On 6 September 2012, The Industrial College of the Armed Forces (ICAF) was renamed to The Dwight D. Eisenhower School for National Security and Resource Strategy. The institution has has served the Nation for over 86 years, preparing military officers and civilian government officials for leadership and executive positions in the field of national security. Established in 1924 in the aftermath of America’s mobilization difficulties in World War I, its predecessor, the Army Industrial College, focused on wartime procurement and mobilization procedures. Bernard M. Baruch, who was a prominent Wall Street speculator and Chairman of the War Industries Board, is regarded as one of the founding fathers.
With a unique and defining mission, the Army Industrial College rapidly expanded. The College was closed during World War II and then re-opened two years later in 1943 in the Pentagon. Before World War II ended, senior Army officers, including General Dwight D. Eisenhower (graduate of the Army Industrial College class of 1933 and instructor at the College for four years), supported the concept of a joint war college. In 1946, the name of the College changed to the Industrial College of the Armed Forces. ICAF moved to Fort NcNair, near the newly founded National War College, and began the 10-month course. In 1948, Secretary of Defense James V. Forrestal removed the College from the Army’s jurisdiction and formally reconstituted it “as a joint educational institution under the direction of the Joint Chiefs of Staff.”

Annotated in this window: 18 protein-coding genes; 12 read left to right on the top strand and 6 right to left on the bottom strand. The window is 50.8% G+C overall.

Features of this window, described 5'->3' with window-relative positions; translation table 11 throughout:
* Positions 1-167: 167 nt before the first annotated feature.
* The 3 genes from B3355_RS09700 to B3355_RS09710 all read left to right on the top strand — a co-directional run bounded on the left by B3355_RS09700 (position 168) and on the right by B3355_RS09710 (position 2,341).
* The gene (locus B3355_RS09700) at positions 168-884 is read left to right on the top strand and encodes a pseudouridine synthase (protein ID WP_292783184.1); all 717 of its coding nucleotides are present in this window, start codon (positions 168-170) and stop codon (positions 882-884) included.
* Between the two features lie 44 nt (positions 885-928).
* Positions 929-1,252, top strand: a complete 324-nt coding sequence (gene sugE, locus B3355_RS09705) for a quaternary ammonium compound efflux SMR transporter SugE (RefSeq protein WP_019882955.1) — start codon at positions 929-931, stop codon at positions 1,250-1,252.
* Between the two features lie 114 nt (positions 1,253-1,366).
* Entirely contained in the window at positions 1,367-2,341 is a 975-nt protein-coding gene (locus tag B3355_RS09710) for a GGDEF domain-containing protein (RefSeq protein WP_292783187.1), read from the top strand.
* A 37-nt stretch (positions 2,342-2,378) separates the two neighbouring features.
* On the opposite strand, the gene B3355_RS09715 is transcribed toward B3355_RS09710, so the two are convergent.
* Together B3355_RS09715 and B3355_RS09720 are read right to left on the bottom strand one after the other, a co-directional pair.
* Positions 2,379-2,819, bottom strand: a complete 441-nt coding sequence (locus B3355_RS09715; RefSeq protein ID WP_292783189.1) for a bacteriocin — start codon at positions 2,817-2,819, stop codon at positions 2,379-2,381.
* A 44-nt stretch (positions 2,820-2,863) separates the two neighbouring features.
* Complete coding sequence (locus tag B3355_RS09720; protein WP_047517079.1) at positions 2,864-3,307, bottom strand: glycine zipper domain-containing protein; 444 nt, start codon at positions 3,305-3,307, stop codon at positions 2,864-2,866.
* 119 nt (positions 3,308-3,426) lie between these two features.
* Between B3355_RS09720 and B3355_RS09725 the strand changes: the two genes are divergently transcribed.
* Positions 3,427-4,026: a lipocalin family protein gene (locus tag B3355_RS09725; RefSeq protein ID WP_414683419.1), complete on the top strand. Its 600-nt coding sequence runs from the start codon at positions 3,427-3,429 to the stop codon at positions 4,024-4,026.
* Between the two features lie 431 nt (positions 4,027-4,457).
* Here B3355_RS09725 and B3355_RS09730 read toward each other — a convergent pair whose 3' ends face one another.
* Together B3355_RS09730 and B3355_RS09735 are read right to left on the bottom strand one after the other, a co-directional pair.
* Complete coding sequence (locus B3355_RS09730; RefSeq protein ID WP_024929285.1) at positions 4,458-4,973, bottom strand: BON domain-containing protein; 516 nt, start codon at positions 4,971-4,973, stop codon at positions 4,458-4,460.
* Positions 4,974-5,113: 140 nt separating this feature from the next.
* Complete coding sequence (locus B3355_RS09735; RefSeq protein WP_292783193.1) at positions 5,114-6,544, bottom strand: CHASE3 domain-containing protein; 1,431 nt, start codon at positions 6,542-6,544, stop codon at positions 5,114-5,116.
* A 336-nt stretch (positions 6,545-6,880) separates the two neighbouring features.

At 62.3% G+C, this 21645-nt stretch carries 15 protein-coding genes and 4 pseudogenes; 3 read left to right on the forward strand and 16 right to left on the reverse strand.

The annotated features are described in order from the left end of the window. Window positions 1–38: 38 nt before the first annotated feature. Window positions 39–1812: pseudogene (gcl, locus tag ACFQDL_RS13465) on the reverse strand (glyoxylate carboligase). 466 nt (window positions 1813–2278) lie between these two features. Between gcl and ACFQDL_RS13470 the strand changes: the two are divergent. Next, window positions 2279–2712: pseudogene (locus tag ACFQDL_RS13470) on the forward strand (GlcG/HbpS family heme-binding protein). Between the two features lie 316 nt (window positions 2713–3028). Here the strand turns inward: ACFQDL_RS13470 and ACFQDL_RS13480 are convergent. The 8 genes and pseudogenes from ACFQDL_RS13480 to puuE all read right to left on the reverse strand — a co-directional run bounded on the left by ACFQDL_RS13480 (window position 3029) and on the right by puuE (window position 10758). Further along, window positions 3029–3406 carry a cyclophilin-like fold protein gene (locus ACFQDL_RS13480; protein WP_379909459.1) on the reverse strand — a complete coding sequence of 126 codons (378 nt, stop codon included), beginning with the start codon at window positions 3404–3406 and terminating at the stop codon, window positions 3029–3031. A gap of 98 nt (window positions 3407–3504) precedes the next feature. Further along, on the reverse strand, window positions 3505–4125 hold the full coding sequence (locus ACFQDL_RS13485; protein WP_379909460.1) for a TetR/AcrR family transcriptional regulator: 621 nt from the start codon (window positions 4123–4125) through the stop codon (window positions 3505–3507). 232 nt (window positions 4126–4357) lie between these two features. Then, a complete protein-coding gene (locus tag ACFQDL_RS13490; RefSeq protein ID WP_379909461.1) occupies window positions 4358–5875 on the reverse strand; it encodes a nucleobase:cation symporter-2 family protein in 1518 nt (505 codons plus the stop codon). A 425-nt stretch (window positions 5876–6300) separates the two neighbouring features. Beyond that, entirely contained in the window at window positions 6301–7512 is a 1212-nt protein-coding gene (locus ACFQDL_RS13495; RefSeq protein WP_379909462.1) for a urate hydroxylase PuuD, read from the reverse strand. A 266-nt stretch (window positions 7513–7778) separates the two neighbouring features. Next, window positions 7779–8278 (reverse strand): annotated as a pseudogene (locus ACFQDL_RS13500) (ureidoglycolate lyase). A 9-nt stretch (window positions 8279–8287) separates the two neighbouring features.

ICAF moved into a newly constructed facility, Eisenhower Hall, in 1960. During the next several years, a period that Baruch termed the Cold War, the ‘character’ of ICAF changed dramatically. As the United States found itself increasingly involved in Vietnam, ICAF shifted to educating leaders to manage logistical resources in such conflicts, as opposed to focusing on national industrial mobilization. Student demographics changed as well, and the first woman and African American students graduated in 1973.
In 1976, ICAF became part of the newly established National Defense University. In response to the Goldwater-Nichols Defense Reorganization Act of 1986, which called for substantially increased attention to joint military education, ICAF continued to expand its curriculum by adding an acquisition course. In 1991, the Chairman of the Joint Chiefs of Staff gave responsibility to ICAF to educate the Senior Acquisition Corps (military and civilian) of all Services and the Department of Defense. In 1993, Congress passed legislation authorizing the Industrial College to award Master’s degrees, starting with the graduates of the Class of 1994.
The mission of ICAF today is to prepare selected military officers and civilians for senior leadership positions by conducting postgraduate, executive-level courses of study and associated research dealing with the resource component of national power, with special emphasis on materiel acquisition and joint logistics, and their integration into national security strategy for peace and war. ICAF awards its graduates a Master of Science degree in National Resource Strategy.